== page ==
So, how does this market function? What makes the prices of nonprofit DD shares rise and fall, and would they really fluctuate? And how do investors get the information they need to buy and sell? The DD plan takes advantage of skills, relationships, firms, and networks that already exist. From Merrill Lynch to boutique investment advisors, from CNBC to Bloomberg, and from Arnold & Porter to small law offices, thousands of firms already provide the services needed by nonprofits offering DD shares and investors investing and trading in them.
Today, capital-market firms advise private-sector companies about when to issue stock and they advise investors on when to buy and sell. In return, the professionals are paid fees or commissions. They would stand to earn similar fees and commissions for applying their know-how to the new market for DD shares, and they'd learn the ropes because it would be a growth opportunity for them. Over time, the professionals would help investors evaluate nonprofits' current and future performance. Relevant factors include cash flow; balance-sheet strength; the size and growth of the market in which the nonprofit competes; the nonprofit's share of that market; what the nonprofit is really good at; the talent, skill, and even celebrity of top management; the nonprofit's strategic alliances; products, services, and distribution channels; brand strength; and use of technology. Different investors and advisors would draw various conclusions about a nonprofit's prospects based on these factors, just as they do with for-profit companies. These judgments would be based on information provided by the company (like annual reports) and analysis by professionals who follow the company (like an analyst's reports and recommendations).
The capital market for nonprofits will fluctuate for all the same reasons there are fluctuations in private-sector capital markets. Nonprofits with hot solutions to major challenges—for example, Habitat for Humanity's volunteer home building and repair—will see their DD shares bid up quickly. The DD shares of stodgy nonprofits that are slow to respond to market shifts will plateau and decline. Some nonprofits might overextend their reach by issuing too many DD shares and diluting value. Others might make the opposite mistake by issuing too few DD shares that remain too thinly traded to attract much interest. All the relevant choices, by nonprofits and by investors, would happen within the regulatory framework of information disclosure and fraud prevention that also already exists for other securities.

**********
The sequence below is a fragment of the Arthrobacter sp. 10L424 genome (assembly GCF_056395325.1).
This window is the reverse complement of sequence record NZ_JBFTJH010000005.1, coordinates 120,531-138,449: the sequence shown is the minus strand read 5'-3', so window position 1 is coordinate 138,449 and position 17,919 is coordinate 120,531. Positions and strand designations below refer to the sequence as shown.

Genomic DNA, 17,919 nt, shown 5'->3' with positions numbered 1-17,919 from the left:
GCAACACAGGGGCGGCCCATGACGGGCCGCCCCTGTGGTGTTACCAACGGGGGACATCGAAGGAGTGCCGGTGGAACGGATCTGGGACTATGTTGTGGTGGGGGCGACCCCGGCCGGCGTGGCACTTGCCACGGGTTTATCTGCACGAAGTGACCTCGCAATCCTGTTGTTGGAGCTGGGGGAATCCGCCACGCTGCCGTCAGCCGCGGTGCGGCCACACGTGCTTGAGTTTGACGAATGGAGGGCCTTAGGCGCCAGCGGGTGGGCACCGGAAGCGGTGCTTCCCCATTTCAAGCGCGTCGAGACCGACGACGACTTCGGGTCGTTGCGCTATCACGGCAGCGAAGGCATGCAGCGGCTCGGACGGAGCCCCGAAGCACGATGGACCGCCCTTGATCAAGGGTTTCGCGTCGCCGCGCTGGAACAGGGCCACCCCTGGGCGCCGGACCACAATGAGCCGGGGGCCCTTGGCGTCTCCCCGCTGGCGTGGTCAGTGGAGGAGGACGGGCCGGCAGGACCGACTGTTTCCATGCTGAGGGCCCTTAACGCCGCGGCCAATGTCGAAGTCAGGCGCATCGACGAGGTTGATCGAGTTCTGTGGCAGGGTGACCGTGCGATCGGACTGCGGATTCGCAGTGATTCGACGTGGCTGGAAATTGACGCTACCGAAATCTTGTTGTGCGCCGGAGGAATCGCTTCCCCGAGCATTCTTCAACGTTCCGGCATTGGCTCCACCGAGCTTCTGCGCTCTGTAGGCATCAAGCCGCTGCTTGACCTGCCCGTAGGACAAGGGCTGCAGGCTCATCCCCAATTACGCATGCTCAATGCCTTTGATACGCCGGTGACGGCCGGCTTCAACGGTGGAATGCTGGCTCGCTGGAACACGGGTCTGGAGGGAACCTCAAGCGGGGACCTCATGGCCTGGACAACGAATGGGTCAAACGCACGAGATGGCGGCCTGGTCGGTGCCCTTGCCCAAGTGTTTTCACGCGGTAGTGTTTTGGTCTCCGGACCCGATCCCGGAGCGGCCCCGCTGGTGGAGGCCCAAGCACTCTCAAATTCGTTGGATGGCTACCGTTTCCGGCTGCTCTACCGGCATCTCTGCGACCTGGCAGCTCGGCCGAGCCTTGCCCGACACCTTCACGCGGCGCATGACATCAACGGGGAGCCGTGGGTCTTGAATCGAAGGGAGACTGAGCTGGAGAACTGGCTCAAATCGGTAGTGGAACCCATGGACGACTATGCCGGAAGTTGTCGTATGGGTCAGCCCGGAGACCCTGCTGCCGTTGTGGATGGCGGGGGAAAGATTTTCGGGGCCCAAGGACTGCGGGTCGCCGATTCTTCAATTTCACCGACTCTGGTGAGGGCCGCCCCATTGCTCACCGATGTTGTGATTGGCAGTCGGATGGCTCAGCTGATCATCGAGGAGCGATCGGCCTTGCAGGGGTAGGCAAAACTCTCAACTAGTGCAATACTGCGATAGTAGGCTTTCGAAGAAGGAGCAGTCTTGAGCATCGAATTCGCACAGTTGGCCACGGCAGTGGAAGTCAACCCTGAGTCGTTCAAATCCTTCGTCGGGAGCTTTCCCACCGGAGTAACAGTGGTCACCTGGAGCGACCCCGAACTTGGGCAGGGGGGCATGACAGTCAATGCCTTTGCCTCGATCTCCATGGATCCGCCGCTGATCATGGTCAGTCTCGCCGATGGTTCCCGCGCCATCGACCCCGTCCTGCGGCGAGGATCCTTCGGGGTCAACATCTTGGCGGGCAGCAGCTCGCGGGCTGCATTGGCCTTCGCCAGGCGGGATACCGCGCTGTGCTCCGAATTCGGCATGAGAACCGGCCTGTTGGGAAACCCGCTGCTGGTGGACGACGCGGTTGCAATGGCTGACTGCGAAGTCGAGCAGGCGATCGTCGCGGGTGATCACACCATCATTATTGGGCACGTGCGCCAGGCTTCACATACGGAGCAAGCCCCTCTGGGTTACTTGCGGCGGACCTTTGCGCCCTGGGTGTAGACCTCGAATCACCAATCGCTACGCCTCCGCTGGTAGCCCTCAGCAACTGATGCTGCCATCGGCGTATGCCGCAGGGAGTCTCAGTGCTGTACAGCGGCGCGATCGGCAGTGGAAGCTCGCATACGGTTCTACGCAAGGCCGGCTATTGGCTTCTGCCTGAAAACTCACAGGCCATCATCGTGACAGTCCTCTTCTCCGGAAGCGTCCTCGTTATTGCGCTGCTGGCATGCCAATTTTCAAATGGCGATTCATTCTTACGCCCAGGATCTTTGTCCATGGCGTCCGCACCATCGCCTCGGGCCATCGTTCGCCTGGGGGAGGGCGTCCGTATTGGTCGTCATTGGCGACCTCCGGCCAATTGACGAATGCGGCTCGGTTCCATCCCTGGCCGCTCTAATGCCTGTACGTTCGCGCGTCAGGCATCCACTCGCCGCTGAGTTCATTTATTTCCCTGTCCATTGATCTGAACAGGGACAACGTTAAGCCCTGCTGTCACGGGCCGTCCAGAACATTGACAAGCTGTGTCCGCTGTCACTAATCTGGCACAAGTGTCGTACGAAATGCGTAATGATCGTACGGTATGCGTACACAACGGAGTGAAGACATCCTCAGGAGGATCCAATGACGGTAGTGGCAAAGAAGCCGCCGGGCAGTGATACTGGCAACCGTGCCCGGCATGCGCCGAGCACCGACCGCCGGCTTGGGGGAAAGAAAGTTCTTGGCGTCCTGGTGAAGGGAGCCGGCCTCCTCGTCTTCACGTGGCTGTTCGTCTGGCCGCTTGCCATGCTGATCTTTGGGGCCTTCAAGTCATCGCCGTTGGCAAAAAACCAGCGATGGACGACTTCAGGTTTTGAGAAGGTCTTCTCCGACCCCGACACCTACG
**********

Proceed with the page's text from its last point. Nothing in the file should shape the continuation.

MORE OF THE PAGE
DD shares would be the latest in a string of capital-market innovations that allows investors to trade different instruments with various characteristics of risk and return. Investors can trade stocks that offer rights of ownership in companies, or they can trade options representing the right to buy or sell such stock. Investors can buy commercial paper—the rights to trade interest payments due from the borrowing corporations—or they can buy junk bonds, which blend interest payments and contingency ownership. DD shares, for their part, give investors the chance to trade in the right to the size and timing of charitable deductions rather than the rights of ownership in a nonprofit. Like other capital-market innovations, DD shares strengthen the economy—in this case, by establishing the missing link from high-performing nonprofits to the capital they need for growth.
Dynamic deductibility is a win for everyone. It is a win for nonprofits with the capabilities—but not the capital—to meet burgeoning needs. It is a win for the people and causes that increasingly depend on the nonprofit sector. It is a win for the capital-market firms and professionals whose business will increase. It is a win for legislators who believe in betting on markets to solve problems. And it is a win for investors: By taking smart risks on a better future, they'll be able to realize the elusive goal of doing good and doing well.
Douglas K. Smith is the author ofOn Value and Values: Thinking Differently About We … In An Age Of Me.
Illustration by Rob Donnelly.